AZT or TDF + 3TC (or
FTC) + EFV
HIV/HBV
CO-INFECTION
TDF + 3TC (or FTC) + EFV
TDF + 3TC (or FTC) + EFV
(as fixed dose
combination)
Strong,
moderate-quality
evidence
Rationale: One Regimen For All
Preferred 1st line regimen:
TDF + 3TC (or FTC) + EFV
o
o
o
o
o
o
o
Simplicity: regimen is very effective, well tolerated and available as a single, oncedaily FDC and therefore easy to prescribe and easy to take for patients – facilitates
adherence
Harmonizes regimens across range of populations (Adults, Pregnant Women (1st
trimester), Children >3 years, TB and Hepatitis B,)
Simplifies drug procurement and supply chain by reducing number of preferred
regimens (phasing out d4T)
Safety in pregnancy
Efficacy against HBV
EFV is preferred NNRTI for people with HIV and TB (pharmacological compatibility
with TB drugs) and HIV and HBV coinfection (less risk of hepatic toxicity)
Affordability (cost declined significantly since 2010)
Evidence Summary: What to Start
o
Immunologic Response (48 weeks)
Systematic review (10 RCTs): TDF+3TC (or
FTC)+EFV superior vs. other EFV containing
regimens and vs. TDF/3TC+ PI/r on major
outcomes - occurrence of SAEs, virologic and
immunologic response (high to moderate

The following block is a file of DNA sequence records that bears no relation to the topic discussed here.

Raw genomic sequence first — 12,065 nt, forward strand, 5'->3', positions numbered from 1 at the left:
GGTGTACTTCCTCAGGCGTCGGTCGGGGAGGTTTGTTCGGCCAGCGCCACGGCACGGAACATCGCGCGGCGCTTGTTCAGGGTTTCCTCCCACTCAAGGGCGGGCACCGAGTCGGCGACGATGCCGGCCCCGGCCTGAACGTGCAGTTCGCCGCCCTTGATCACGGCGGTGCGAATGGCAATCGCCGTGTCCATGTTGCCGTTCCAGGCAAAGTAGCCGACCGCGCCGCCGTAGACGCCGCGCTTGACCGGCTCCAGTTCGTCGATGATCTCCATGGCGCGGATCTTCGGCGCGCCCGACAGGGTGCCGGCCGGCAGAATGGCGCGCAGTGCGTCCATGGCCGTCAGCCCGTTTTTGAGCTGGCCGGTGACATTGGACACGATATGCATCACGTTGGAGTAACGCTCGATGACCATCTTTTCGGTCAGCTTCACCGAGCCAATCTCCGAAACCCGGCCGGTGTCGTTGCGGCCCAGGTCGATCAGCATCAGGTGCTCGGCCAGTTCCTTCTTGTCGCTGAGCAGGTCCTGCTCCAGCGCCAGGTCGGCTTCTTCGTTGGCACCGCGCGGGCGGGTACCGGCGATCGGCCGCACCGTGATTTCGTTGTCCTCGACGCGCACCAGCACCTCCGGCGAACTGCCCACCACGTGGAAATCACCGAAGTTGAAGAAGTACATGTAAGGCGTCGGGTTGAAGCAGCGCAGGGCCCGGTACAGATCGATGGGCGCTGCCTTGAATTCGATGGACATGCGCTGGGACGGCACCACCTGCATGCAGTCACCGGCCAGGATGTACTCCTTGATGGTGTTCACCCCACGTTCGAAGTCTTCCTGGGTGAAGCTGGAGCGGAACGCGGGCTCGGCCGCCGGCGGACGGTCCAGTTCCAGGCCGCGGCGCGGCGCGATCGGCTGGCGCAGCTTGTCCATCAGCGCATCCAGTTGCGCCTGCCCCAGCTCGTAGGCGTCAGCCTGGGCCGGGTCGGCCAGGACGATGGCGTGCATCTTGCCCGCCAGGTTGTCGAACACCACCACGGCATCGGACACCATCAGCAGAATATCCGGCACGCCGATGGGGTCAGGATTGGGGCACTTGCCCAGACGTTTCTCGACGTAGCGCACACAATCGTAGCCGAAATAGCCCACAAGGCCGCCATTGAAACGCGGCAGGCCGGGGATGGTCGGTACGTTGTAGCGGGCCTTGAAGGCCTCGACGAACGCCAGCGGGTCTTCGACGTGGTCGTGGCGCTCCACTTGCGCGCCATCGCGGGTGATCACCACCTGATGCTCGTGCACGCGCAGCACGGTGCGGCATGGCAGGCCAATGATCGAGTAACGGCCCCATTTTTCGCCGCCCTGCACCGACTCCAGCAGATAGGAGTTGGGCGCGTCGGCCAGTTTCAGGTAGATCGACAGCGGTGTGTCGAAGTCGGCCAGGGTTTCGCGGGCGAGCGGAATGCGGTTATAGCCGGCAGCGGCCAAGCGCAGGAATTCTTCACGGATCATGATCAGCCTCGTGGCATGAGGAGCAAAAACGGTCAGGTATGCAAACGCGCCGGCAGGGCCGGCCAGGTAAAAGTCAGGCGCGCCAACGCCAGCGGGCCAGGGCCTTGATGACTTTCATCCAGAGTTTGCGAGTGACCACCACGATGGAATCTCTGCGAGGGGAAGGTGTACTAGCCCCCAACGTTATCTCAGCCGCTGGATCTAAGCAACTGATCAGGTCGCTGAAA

quality of evidence)
Virological response (48 weeks)
Severe adverse events (48 weeks)
o
o
Systematic review (7 RCTs, 27 observational):
NVP > 2 fold more likely to be discontinued due
any adverse effect compared to EFV (moderate
to low quality of evidence)
Systematic review of preclinical data (5
studies): support pharmacological equivalence
interchangeability of 3TC and FTC (low quality
evidence)
Discontinuation NVP vs. EFV
Comparative efficacy 3TC and FTC
Evidence Summary: Safety of EFV and TDF
in Pregnancy
EFV
No increased risk of birth defects with
EFV when compared with other ARVs
TDF
o
o
o
o
o
Systematic review (including Antiretroviral
Pregnancy Registry), reported outcomes
for 1502 live births to women receiving
EFV in the first trimester and found no
increase in overall birth defects
Excludes > 3 fold increased risk in overall
birth defects
o
o
o
Potential concerns include renal toxicity,
adverse birth outcomes and effects on
bone density
Systematic review assessed the toxicity of
fetal exposure to TDF in pregnancy
• In Antiretroviral Pregnancy Registry,
prevalence of all birth defects with
TDF exposure in 1st trimester was
2.4% (same as background)
Limited studies showed no difference in
fetal growth between exposed/unexposed
No studies of TDF among lactating
women, who normally have bone loss
during breastfeeding
Current data reassuring
More extensive studies ongoing
Source: Ford N et al. AIDS, 2011. Ford N et al. AIDS, 2013. Ekouevi DK et al.J AIDS, 2011. WHO, Geneva Use of EFV during pregnancy. 2012.
http://www.who.int/hiv/pub/treatment2/efavirenz/en
Nightingale SL. JAMA, 1998. British HIV Association. Guidelines for the management of HIV infection in pregnant women. HIV Medicine. 2012. De Santis M et al. Arch of Int